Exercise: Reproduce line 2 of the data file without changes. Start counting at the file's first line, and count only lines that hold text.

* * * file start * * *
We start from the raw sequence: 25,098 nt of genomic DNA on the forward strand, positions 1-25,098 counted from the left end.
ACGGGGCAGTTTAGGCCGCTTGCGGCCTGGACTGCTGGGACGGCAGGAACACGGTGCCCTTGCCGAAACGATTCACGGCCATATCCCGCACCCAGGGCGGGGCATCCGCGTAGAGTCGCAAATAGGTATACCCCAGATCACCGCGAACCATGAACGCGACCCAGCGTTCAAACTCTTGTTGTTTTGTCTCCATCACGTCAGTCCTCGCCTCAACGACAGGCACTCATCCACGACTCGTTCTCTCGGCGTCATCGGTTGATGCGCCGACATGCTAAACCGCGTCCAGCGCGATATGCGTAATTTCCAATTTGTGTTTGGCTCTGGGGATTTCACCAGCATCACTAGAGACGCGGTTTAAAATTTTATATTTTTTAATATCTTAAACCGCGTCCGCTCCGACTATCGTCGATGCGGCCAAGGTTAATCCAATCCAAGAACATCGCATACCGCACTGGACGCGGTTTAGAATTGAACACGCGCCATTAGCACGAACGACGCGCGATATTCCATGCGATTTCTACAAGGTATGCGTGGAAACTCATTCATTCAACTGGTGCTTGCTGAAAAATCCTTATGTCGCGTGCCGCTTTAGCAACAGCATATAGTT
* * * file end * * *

ACGGGGCAGTTTAGGCCGCTTGCGGCCTGGACTGCTGGGACGGCAGGAACACGGTGCCCTTGCCGAAACGATTCACGGCCATATCCCGCACCCAGGGCGGGGCATCCGCGTAGAGTCGCAAATAGGTATACCCCAGATCACCGCGAACCATGAACGCGACCCAGCGTTCAAACTCTTGTTGTTTTGTCTCCATCACGTCAGTCCTCGCCTCAACGACAGGCACTCATCCACGACTCGTTCTCTCGGCGTCATCGGTTGATGCGCCGACATGCTAAACCGCGTCCAGCGCGATATGCGTAATTTCCAATTTGTGTTTGGCTCTGGGGATTTCACCAGCATCACTAGAGACGCGGTTTAAAATTTTATATTTTTTAATATCTTAAACCGCGTCCGCTCCGACTATCGTCGATGCGGCCAAGGTTAATCCAATCCAAGAACATCGCATACCGCACTGGACGCGGTTTAGAATTGAACACGCGCCATTAGCACGAACGACGCGCGATATTCCATGCGATTTCTACAAGGTATGCGTGGAAACTCATTCATTCAACTGGTGCTTGCTGAAAAATCCTTATGTCGCGTGCCGCTTTAGCAACAGCATATAGTT